BECOMING A BIRDER

What makes a birder?

We asked the members of our beginning birding class if they would answer a few questions about how they became interested in birding.  Here are a few of their responses..

  • We are curious to know what made you become interested in birding.

I always loved birds; I moved to Pensacola around two years ago and I was thrilled to see so many birds. I am clueless about their names and I would love to learn their names and be able to ID them.

  • Was there a special bird that made you curious about Iis identity?

I am fascinated about Owl behaviors.

  • Were you interested in birds in your youth?

When I was a child I always wanted to fly and be an eagle, lol

  • Was there a special person in your life who made you aware of the birds in your yard?

I have an aunt that used to have bird and bird feeders all around her house.

Alice


I was in last year’s fall class and decided to take it again, for repetition purposes.

I am a late bloomer in my birding interests. I’ve always loved nature and getting outdoors (hiking, kayaking, etc) but my interest with birding escalated when I became a tour guide 5 Rivers Delta Safari in 2015. I was surrounded by egrets, herons, cormorants, pelicans, and migrant waders, as well as the Osprey, not a bird, but the alligator. Up close with them all. And I wanted to know more. The toughest birds to id are the little song birds, flitting around in the trees and bushes.

I’m again looking forward to the class and field trips.

Shelley


I grew up in the desert of Arizona. I was interested in birds as a youth. My mother was interested. We had a road runner in our neighborhood who would run from rooftop to rooftop. My mother wanted to raise quail and went back to college to learn about such things. I have listened to and watched birds my whole life, but never studied them.  I’m very excited about this class.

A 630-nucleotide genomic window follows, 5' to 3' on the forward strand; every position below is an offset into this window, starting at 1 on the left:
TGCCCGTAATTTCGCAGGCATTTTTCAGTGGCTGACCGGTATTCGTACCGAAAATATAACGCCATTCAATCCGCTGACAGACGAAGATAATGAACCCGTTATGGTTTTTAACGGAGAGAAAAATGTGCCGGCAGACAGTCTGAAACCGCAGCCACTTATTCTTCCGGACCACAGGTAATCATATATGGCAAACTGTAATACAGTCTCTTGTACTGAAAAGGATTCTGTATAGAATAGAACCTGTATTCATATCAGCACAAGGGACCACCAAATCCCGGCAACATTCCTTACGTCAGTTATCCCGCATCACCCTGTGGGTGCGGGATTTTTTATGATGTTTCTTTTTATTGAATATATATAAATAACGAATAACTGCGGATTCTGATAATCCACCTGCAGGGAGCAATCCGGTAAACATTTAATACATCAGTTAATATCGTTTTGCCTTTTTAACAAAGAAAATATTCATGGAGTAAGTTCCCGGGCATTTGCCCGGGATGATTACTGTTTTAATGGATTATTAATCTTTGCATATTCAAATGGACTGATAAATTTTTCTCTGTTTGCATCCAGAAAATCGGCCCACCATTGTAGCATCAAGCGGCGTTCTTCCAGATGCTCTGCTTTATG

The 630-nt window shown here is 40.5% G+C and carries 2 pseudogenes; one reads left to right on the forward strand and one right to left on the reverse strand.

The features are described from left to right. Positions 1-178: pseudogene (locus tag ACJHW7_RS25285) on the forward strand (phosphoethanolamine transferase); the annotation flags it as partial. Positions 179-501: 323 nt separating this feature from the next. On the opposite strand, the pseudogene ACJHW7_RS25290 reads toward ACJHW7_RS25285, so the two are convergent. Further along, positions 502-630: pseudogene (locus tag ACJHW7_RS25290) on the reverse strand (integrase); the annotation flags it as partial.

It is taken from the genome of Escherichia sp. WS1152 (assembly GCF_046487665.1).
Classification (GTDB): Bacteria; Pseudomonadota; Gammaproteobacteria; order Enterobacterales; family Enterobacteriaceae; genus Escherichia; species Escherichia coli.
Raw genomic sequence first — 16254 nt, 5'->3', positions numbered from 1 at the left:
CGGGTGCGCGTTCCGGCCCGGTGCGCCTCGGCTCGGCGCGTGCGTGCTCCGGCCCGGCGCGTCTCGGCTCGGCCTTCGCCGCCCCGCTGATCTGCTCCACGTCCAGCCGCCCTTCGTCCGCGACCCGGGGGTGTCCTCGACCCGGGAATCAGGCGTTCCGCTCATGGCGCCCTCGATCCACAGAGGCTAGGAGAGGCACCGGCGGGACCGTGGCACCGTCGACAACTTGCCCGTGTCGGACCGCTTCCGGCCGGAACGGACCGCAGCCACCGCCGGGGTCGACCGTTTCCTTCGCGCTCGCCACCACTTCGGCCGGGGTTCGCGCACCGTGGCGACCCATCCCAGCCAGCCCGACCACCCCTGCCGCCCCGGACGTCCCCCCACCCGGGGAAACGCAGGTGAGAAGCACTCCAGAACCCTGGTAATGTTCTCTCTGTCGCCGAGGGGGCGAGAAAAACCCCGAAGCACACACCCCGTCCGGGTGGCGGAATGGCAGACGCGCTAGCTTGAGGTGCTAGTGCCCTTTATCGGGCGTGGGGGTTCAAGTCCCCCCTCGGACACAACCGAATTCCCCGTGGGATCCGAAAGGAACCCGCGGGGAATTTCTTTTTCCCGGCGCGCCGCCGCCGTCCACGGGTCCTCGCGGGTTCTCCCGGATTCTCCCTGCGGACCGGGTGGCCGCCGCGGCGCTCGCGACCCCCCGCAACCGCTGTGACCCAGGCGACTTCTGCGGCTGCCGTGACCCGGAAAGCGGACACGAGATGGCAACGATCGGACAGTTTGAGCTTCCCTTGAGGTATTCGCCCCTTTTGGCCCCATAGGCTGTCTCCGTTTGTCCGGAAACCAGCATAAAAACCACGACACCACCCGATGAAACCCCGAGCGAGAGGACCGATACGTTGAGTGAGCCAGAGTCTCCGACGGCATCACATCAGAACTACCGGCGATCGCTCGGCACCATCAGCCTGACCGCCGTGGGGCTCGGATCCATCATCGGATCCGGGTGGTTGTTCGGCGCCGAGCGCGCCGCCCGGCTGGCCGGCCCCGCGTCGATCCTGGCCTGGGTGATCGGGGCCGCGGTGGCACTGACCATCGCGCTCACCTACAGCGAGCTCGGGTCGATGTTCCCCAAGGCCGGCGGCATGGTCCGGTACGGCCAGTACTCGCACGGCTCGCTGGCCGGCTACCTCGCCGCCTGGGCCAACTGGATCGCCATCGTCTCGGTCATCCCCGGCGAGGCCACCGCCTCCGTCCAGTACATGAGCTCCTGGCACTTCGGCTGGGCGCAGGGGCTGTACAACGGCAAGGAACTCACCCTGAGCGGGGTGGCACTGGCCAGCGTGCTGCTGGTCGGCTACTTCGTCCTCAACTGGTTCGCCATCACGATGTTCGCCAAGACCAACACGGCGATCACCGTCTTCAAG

Charlie


My mother was a born naturalist. She never forgot a bird or its song. I grew up on 4 acres in St. Louis county where we always had wintering birds eating from the tray at the kitchen window, with pileated woodpeckers in the trees and hawks on the fence. When my middle son needed to take a 3 week college winter enrichment course, I threw out there, “Why don’t you take the ornithology class?” He did, taught by Bob and Lucy Duncan’s son up in Birmingham, and my son’s enthusiasm and incredible memory, just like my mom had, excited me again to become a better birder.  When I’ve taken Master Naturalist Classes the last few years, I’ve chosen particular birds to study and make my reports on (selfishly!) so that I can make myself learn more in depth than by simply looking through a guidebook. I love the “Merlin” app on my phone, and I’ve got a squirrel/rat/cat proof bird feeder that I enjoy throughout the year.

Nancy


I’ve always loved the outdoors.  I became interested in birding because of BIRD EGGS!  As a young girl, I played and had adventures in the fields and marshes in our neighborhood.

Nothing was more thrilling than to spot a nest, quietly get closer and take a peek a what was inside a nest.  The jackpot was finding unhatched eggs! (Never touching, of course).

What a beautiful sigh!

Bettylou


We would love to know what started you watching birds.  Write a short paragraph telling us how you became interested in

this totally addicting but rewarding sport.  Send it to pbakerbirds@gmail.net

By Peggy Baker

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